It's an early sign that the worst of the AOD-bashfest is over, and traders are trying to find a price that reflects best expectations for future returns.
When the dividend was cut, from $1.44 to 66¢ a year, paid out monthly, the price merely continued a slide that had begun two days earlier. Smart money reading the tea leaves? Lucky guesses? Who can say?
The stock reached a swing high of $7.59 on June 21, four days before the announcement. It reached a low of $4.83 on June 29. So the total carnage was 36%, and the dividend yield had fallen from 19% at the swing high to 13.7% at the low.
Today, with the price at about $5.20, the yield is 12.7%, in line with other large high-yield funds. That's a long way of saying that AOD is no longer above average as a dividend yield play.
I don't expect the price to go much of anywhere until it becomes clear that the dividend will be raised again.
The fund began to have problems when the euro headed south because of Greek debt, German inflation-phobia, a euro-zone central bank with limited powers, Spanish debt, angst, unease, spring rains, whatever.
The fund managers were slow to cut the rate -- the euro had been in deep trouble for months, and the fund had heavy European exposure. I presume they'll be quicker to raise the dividends, because a high yield is the life's blood of this fund.
Price changes will be based in part on what happens to the euro. But the fund's exposure to Europe, day by day, is an unknown for the trader. A top 10 holdings list is released monthly.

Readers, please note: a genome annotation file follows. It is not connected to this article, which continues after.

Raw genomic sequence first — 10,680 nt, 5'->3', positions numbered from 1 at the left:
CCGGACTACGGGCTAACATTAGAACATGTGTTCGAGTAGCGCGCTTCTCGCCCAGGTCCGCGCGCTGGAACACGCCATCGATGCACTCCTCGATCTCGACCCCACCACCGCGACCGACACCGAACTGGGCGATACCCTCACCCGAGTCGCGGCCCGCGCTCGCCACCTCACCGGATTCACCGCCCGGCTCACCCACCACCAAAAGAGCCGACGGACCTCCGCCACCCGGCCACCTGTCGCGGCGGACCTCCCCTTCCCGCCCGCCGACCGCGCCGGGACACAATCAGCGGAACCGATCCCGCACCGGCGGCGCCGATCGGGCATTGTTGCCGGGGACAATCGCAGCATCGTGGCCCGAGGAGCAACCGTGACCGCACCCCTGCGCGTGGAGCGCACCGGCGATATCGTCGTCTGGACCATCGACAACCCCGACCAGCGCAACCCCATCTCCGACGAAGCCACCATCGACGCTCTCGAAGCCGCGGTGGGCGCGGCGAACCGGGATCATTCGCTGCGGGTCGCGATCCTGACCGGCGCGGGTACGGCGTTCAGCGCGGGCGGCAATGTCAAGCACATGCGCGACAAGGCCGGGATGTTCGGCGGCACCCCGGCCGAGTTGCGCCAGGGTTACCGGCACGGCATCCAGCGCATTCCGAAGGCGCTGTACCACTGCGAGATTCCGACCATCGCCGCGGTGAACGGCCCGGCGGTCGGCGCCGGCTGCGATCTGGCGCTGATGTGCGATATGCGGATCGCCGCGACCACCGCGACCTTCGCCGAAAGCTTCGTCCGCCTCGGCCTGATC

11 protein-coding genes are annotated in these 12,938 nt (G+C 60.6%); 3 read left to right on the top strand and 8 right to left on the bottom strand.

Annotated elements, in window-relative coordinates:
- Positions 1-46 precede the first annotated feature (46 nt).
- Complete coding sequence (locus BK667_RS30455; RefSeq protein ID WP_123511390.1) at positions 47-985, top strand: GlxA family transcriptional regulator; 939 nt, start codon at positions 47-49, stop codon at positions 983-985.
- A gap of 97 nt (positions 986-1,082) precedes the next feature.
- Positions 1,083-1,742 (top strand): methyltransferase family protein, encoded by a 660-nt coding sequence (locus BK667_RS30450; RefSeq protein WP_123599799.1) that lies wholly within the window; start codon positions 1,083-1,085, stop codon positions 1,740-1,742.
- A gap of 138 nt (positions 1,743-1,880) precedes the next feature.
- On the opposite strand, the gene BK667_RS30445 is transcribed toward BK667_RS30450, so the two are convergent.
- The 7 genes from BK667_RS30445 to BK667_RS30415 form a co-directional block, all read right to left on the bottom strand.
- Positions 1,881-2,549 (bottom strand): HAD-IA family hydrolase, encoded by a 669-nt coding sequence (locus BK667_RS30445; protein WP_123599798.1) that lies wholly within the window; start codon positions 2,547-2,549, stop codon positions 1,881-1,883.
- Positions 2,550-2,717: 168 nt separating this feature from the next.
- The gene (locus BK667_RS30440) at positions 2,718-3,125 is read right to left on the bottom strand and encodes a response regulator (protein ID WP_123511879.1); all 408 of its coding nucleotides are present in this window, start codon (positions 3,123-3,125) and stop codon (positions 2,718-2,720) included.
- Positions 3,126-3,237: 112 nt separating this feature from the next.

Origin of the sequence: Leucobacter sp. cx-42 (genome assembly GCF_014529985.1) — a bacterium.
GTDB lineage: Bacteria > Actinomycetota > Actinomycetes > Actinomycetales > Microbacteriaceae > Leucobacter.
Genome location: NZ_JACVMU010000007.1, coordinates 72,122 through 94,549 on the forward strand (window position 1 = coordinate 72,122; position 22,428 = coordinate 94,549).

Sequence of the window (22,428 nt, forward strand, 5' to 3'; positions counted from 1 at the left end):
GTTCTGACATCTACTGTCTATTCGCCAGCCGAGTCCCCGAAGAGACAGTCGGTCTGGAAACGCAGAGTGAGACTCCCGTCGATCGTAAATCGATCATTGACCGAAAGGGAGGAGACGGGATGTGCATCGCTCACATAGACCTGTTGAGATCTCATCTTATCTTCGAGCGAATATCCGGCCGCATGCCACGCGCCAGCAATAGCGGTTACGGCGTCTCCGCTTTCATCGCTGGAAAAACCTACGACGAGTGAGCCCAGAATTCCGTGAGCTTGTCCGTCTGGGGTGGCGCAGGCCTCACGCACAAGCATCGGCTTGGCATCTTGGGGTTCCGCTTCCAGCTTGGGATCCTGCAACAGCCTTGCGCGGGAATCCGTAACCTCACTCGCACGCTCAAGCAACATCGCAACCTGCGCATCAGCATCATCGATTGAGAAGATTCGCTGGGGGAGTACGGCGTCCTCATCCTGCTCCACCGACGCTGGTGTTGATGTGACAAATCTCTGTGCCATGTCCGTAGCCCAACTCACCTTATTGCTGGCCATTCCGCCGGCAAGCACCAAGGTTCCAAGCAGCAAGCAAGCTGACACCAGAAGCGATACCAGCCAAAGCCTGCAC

So if the euro recovers, there are no guarantees that AOD will benefit. The managers may have sold their euro-denominated shares. Like a mutual fund, the AOD closed-end fund is a black box to its investors.
I'm in AOD from before, so I'm holding, and with a bit more confidence thanks to today's signal. But I won't be adding shares until I see some price movement that confirms the signals. That would mean a rise up to $6, the price before the stock gapped down on the dividend cut announcement.
OK. The credit bubble burst. Housing, burst. Shockwaves reverberated. Markets collapsed. What lies ahead as we reemerge from the wreckage.
Tim Bovee, Private Trader tracks the trades of a private trader for his own accounts. Nothing in this blog constitutes a recommendation to buy or sell stocks, options or any other financial instrument. The only purpose of this blog is to provide education and entertainment.
No trader is ever 100 percent successful in his or her trades. Trading in the stock and option markets is risky and uncertain. Each trader must make trading decision decisions for his or her own account, and take responsibility for the consequences.
- psar - Parabolic Stop and Reverse
- adx - Average Directional Index
- pps - Person's Proprietary Signal
- ma20 - 20-day moving average
- macd - Moving Average Convergence-Divergence
- sto - Fast Stochastic
About the glance: The colors indicate the state of each signal.
- trend: Determined by the 5-day moving average, green for up, red for down, yellow for sideways
- adx: orange for above 30-up, blue for 20-down, purple for in the middle. Red is most prone to whipsaws
- psar, pps, macd: green for bull mode, red for bear
- sto: green for overbought, red for oversold, yellow for the neutral zone.
Post a Comment